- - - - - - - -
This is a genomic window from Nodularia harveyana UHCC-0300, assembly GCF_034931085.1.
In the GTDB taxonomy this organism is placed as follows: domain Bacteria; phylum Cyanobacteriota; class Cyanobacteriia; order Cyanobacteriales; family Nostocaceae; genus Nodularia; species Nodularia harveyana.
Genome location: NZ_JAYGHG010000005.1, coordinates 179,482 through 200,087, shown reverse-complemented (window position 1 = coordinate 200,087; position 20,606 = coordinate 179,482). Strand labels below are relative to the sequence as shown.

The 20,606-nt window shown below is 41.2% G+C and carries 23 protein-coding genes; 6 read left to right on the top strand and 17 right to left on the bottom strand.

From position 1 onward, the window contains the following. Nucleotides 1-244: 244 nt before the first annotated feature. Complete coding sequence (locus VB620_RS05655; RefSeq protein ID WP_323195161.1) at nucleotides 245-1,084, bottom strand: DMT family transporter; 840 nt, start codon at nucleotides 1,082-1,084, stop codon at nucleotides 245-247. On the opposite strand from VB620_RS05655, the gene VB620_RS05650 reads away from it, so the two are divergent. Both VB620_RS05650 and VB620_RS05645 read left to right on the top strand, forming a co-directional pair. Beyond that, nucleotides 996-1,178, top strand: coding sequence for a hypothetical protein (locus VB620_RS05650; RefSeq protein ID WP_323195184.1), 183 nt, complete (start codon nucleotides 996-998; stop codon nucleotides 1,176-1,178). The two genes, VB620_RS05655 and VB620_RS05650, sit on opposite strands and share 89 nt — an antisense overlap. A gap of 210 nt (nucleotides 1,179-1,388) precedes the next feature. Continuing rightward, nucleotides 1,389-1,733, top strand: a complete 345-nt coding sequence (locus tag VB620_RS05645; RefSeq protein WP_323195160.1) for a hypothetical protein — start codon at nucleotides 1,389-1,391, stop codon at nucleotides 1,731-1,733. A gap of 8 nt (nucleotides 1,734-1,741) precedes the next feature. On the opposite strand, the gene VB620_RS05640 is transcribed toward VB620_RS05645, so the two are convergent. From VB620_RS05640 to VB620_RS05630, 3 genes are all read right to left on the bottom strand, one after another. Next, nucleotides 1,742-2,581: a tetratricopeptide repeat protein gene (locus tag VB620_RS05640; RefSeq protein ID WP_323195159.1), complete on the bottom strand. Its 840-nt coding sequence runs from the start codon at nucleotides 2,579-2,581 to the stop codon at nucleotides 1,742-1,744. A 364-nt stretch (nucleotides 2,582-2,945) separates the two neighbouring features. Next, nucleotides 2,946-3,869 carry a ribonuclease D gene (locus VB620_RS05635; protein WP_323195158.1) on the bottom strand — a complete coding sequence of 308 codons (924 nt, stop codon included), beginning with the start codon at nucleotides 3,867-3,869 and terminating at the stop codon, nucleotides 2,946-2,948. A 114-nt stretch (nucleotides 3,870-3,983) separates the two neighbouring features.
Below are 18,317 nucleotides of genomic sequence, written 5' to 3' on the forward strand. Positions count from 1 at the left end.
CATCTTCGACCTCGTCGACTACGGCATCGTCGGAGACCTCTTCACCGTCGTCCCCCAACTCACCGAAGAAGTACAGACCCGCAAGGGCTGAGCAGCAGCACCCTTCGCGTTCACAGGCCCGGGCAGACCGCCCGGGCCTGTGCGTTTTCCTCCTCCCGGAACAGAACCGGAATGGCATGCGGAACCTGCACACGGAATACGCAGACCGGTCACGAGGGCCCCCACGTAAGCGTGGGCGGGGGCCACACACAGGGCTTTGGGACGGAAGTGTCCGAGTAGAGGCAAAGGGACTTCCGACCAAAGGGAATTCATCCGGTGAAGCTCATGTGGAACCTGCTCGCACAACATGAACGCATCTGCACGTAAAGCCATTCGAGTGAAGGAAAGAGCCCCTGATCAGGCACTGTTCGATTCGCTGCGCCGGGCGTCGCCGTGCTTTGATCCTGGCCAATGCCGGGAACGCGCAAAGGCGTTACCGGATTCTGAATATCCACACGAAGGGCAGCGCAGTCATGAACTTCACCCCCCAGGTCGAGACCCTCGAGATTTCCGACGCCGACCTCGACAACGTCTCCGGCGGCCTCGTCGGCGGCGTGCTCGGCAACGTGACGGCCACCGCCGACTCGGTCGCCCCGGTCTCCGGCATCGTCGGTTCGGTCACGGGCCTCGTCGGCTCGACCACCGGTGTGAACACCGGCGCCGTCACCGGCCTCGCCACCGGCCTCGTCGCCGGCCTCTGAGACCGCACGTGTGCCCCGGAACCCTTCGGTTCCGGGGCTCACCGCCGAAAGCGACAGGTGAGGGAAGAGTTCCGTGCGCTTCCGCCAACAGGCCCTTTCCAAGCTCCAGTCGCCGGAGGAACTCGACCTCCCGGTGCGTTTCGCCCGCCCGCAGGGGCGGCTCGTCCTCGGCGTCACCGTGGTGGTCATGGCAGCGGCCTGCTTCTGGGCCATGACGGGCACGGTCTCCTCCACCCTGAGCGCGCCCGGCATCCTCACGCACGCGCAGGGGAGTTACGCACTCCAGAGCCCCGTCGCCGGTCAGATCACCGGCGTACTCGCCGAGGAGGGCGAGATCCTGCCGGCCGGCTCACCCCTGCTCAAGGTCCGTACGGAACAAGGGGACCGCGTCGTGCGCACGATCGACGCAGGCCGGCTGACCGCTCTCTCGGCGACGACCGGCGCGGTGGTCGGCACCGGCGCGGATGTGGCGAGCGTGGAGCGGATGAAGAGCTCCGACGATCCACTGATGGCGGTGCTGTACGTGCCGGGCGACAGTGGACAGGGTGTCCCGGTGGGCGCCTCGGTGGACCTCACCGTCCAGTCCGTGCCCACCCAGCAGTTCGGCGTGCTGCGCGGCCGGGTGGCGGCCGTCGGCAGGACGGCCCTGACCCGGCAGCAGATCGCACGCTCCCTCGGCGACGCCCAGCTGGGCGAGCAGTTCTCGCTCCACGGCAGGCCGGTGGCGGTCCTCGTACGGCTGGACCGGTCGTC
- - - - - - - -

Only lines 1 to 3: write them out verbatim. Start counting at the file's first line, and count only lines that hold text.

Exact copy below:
This is a genomic window from Nodularia harveyana UHCC-0300, assembly GCF_034931085.1.
In the GTDB taxonomy this organism is placed as follows: domain Bacteria; phylum Cyanobacteriota; class Cyanobacteriia; order Cyanobacteriales; family Nostocaceae; genus Nodularia; species Nodularia harveyana.
Genome location: NZ_JAYGHG010000005.1, coordinates 179,482 through 200,087, shown reverse-complemented (window position 1 = coordinate 200,087; position 20,606 = coordinate 179,482). Strand labels below are relative to the sequence as shown.